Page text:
Hemangiosarcoma Diagnosis

Here is where we can discuss canine cancers and treatment options to create a support system for those dealing with the disease.

Postby LisaM » July 17th, 2010, 7:19 pm

Hello Everyone. It's been quite a while since I lasted posted on this forum but I was told by a member that there was an excellent section on cancer here so I thought I would drop in and tell my story and hopefully gain some more knowledge on the topic..

Unbeknownst to me, my 9 yr old American Bulldog had a large tumor on his spleen and about 3.5 weeks ago it ruptured. I knew something was not right with him as soon as I got home that day...he refused dinner which he never does, and seemed a little uncomfortable and lethargic..He had been having some ongoing issues with his prostate and urinary tract so I thought maybe he was having another one of those flare ups.

I brought him to the vet the next morning, she examined him and told me she had a feeling it was something else and thought that it seemed like he was experiencing pain in his abdomen. We did an ultra sound and it was determined that he had a large mass on his spleen that had ruptured. She told me it may or may not be cancerous but decisions needed to be made ASAP. I obviously didn't want him to continue to suffer in pain until he eventually bled out so we went over everything and I decided if his chest xray looked clear that we would proceed to surgery. The xray looked good so we proceeded, however I did tell her if she saw any spots or tumors on any of his other organs to put him down. She opened him up and saw nothing so she took the spleen along with the tumor. I saw the tumor afterwards and it was huge! Probably about 3 pounds..

Anyways, the surgery was touch and go..he lost a lot of blood and his BP dropped to 70...she thought that she was twice going to lose him...(I said no to giving him a blood transfusion) but he bounced back and made it through. She gave him a 50/50 chance of making it through the night and again he prevailed...he's a fighter and always has been! Anyone who knows him will tell you how tough of a boy he is both mentally and physically...

About a week later, we got the results from the lab...Hemangiosarcoma. :( She had also sent a sample from the lymph node and it was determined that there were cancer cells there as well.

Right now my boy is doing fabulous but I am realistic about what the future holds..I have been poking around, doing a bit of research and have found out that dogs diagnosed with this cancer can be gone as quickly as 5-6 weeks but have also heard of others that have gone on to live several years? :confused: My thinking is that if cells are already present in his lymph node, that it probably won't be that long but I am very interested in hearing the thoughts and opinions of those here.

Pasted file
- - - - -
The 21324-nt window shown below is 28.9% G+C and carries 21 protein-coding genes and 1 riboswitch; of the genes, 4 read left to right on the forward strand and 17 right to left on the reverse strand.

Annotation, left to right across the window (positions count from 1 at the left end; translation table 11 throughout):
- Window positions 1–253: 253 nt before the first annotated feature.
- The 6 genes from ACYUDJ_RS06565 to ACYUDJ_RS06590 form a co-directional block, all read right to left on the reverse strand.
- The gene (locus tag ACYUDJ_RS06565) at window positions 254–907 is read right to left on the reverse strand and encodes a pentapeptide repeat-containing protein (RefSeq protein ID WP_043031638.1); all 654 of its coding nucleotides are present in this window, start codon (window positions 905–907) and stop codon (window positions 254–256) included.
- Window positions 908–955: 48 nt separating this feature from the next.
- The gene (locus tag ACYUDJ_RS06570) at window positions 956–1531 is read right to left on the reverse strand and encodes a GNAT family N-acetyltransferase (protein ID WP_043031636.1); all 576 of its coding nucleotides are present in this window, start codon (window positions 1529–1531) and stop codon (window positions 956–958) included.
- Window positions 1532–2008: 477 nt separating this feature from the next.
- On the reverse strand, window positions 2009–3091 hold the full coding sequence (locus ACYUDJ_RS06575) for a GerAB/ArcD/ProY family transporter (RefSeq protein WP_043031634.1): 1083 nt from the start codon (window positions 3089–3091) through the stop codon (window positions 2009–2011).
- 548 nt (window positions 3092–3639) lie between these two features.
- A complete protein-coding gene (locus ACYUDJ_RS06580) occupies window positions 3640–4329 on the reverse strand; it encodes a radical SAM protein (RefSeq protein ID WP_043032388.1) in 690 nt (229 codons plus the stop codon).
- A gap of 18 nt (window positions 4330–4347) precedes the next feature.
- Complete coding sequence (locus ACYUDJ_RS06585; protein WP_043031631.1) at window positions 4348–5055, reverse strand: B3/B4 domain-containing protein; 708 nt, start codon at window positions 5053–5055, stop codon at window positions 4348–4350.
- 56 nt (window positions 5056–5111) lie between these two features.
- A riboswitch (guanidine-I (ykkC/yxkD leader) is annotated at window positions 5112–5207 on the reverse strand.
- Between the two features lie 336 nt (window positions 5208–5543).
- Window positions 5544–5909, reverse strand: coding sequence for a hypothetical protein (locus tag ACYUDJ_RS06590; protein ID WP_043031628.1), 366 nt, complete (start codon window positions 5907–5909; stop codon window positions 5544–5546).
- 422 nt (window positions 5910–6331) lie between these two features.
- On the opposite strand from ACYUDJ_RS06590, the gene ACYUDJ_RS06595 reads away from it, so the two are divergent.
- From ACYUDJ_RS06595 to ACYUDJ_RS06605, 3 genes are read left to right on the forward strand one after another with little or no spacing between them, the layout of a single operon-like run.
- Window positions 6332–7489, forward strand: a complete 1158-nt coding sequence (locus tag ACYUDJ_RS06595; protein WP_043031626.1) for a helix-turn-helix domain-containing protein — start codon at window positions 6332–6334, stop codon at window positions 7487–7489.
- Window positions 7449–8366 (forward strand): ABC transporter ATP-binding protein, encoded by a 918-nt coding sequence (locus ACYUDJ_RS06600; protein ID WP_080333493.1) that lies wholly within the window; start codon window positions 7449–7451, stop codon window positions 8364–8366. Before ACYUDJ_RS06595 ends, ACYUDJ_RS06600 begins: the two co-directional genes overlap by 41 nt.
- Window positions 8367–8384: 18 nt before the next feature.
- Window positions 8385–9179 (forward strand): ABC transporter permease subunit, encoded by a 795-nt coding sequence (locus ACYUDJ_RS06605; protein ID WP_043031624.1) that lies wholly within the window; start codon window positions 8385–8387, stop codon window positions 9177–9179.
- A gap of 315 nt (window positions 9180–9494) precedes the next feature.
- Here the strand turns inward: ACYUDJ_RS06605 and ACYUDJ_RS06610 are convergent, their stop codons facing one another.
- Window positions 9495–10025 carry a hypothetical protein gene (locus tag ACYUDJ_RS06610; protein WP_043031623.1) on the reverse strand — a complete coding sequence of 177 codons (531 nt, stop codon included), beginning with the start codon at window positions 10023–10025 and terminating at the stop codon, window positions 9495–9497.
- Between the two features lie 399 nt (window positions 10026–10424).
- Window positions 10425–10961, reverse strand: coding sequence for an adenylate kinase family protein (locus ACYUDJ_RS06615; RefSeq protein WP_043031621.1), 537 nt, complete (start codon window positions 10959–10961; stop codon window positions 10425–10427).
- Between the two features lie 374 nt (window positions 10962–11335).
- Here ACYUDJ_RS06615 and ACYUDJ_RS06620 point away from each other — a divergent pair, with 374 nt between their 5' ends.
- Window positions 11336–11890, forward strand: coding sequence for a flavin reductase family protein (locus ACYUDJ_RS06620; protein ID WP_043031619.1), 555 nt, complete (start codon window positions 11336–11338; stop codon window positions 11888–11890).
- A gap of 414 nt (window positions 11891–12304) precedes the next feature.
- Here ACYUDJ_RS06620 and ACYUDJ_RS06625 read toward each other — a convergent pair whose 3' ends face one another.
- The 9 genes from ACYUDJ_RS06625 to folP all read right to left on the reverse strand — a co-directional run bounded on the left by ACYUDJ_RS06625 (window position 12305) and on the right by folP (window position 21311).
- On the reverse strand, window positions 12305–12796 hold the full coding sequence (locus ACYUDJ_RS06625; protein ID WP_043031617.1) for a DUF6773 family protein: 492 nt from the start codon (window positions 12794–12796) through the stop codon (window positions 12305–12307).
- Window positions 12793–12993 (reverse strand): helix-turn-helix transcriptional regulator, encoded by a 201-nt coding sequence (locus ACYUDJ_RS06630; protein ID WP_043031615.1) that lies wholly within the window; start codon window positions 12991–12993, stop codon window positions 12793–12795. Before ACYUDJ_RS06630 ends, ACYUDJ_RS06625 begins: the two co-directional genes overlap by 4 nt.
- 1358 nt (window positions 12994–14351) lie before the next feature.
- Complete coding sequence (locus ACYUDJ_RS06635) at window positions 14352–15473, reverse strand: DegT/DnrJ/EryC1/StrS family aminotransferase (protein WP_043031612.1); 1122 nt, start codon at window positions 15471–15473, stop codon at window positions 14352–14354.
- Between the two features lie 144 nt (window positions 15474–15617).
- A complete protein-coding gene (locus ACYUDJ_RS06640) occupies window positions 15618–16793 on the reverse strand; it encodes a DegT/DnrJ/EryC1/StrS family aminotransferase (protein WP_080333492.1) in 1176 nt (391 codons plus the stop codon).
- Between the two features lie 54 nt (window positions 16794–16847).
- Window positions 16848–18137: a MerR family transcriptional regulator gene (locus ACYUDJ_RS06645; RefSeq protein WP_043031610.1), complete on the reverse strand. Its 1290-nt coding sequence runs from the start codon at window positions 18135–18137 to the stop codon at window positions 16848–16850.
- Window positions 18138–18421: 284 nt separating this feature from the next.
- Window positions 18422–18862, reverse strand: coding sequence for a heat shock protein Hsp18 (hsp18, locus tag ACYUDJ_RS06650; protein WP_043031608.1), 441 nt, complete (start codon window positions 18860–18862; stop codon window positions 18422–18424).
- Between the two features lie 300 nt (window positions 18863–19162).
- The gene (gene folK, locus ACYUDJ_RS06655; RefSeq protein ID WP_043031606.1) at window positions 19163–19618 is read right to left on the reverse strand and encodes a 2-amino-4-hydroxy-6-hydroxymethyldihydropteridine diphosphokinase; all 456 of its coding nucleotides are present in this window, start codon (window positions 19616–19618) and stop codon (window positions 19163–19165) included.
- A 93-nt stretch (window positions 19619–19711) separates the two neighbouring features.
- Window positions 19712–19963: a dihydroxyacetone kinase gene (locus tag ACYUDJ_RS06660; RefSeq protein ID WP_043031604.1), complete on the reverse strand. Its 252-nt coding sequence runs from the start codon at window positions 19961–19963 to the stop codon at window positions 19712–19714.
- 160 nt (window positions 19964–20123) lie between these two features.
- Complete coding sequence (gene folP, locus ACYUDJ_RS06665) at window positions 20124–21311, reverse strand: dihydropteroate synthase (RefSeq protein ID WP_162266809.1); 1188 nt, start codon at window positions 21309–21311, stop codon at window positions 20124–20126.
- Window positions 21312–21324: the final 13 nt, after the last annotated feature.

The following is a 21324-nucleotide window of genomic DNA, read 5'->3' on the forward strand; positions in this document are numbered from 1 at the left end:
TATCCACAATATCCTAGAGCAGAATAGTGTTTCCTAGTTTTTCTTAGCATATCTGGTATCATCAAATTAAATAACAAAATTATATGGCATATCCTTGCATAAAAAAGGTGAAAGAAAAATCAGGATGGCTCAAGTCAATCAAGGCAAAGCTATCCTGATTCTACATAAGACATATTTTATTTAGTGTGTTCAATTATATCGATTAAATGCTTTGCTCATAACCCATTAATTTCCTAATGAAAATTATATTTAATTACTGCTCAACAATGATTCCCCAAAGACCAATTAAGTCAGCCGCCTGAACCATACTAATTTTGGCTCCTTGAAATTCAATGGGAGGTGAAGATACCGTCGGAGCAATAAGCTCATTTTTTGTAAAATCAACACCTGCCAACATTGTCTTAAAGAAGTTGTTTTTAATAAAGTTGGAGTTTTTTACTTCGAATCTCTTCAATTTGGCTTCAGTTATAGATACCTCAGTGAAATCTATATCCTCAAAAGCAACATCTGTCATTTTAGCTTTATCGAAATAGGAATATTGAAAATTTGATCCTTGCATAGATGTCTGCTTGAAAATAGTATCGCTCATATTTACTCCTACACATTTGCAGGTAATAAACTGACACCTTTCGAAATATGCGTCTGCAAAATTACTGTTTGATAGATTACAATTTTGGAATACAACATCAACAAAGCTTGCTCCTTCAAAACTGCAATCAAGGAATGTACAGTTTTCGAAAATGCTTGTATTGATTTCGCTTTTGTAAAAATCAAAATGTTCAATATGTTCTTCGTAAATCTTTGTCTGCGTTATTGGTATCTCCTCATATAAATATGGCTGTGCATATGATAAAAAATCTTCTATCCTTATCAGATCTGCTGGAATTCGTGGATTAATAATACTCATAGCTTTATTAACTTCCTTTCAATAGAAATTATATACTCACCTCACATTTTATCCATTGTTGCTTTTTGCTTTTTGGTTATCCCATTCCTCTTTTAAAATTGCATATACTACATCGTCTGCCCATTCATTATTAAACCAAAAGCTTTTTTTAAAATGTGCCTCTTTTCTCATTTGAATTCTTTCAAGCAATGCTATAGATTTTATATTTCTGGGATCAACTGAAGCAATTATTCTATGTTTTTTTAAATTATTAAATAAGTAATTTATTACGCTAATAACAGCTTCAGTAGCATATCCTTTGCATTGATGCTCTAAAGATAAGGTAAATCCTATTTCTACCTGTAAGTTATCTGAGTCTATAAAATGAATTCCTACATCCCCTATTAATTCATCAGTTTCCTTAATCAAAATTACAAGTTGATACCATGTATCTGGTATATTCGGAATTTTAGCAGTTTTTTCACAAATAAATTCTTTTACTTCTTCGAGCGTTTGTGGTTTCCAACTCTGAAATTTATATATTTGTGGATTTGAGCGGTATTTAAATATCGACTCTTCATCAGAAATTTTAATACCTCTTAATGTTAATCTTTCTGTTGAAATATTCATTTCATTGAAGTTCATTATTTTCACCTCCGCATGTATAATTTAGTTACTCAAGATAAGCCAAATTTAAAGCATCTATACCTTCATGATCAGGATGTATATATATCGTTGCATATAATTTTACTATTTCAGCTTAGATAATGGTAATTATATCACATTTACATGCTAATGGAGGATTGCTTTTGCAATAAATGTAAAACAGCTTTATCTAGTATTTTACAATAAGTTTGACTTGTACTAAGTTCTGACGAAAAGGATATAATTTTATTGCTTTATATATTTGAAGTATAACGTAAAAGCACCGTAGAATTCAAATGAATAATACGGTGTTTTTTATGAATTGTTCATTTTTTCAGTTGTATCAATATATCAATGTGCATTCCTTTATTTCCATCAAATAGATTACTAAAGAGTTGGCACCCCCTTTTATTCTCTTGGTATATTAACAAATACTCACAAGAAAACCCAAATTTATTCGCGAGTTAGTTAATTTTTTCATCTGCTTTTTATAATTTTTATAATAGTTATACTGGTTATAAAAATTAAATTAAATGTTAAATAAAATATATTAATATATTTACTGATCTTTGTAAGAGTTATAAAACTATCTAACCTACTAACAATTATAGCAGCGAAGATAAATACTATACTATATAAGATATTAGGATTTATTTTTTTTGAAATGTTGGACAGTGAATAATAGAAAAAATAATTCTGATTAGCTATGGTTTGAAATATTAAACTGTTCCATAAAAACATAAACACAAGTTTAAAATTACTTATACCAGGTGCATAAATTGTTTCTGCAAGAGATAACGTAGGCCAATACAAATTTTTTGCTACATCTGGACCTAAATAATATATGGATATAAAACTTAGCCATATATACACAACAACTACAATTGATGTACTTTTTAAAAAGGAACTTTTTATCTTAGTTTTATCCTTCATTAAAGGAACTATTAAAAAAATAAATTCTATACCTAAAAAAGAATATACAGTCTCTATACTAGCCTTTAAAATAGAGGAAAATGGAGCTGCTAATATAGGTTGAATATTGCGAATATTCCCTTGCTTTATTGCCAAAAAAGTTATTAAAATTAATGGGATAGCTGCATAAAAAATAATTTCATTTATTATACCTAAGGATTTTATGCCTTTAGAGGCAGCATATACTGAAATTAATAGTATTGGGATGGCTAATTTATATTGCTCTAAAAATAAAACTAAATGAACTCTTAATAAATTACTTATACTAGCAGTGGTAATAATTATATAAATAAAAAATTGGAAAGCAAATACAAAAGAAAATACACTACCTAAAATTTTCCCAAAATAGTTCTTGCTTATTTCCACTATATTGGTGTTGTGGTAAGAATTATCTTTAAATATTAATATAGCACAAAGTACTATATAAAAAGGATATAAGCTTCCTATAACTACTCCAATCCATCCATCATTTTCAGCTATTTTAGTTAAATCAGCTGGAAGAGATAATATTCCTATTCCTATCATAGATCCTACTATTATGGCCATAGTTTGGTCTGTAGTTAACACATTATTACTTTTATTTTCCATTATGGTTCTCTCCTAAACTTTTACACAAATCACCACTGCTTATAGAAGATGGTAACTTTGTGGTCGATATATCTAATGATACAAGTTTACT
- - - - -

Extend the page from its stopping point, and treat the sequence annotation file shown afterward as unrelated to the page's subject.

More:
I have also been reading about the best diet for cancer (high protein/fat- low carb) but due to the fact my dog has food sensitivities it's hard for me to go that route..he's been on a prescription food from the vet for the past several years (Iams Low Residue) as any other kibble I tried him on gave him loose stool and very bad gas...I dabbled with raw for a while and it wasn't much better. This Low Residue food has been the ONLY thing that he has consistently done well on. Problem is it's the total opposite of what is good for fighting cancer..its loaded with corn and the protein and fat levels are on the low end..He is ok with a small amount of "extras" in his food and I have always supplemented him along the way with a high quality salmon oil and kelp along with a small amount of other protein sources like meat scraps, canned fish, and eggs..cottage cheese, yogurt, and a small amount of fruits and veggies is also included in his diet. Blueberries are in season now and I have been giving him lots of those although I am a bit confused about if I should be giving those or not because on one hand they are supposed to be "Cancer fighting" but on the other hand sugars are supposed to "feed cancer" so does that mean all fruits are out? Right now I am pushing the envelope a bit and have increased the "Extras" and decreased the amount of kibble he is getting...I just have to be careful because if I change this up too much his digestive problems will be back..it's a slippery slope. In the end it probably won't make that much of a difference but I want to be able to look back on this and at least know I tried...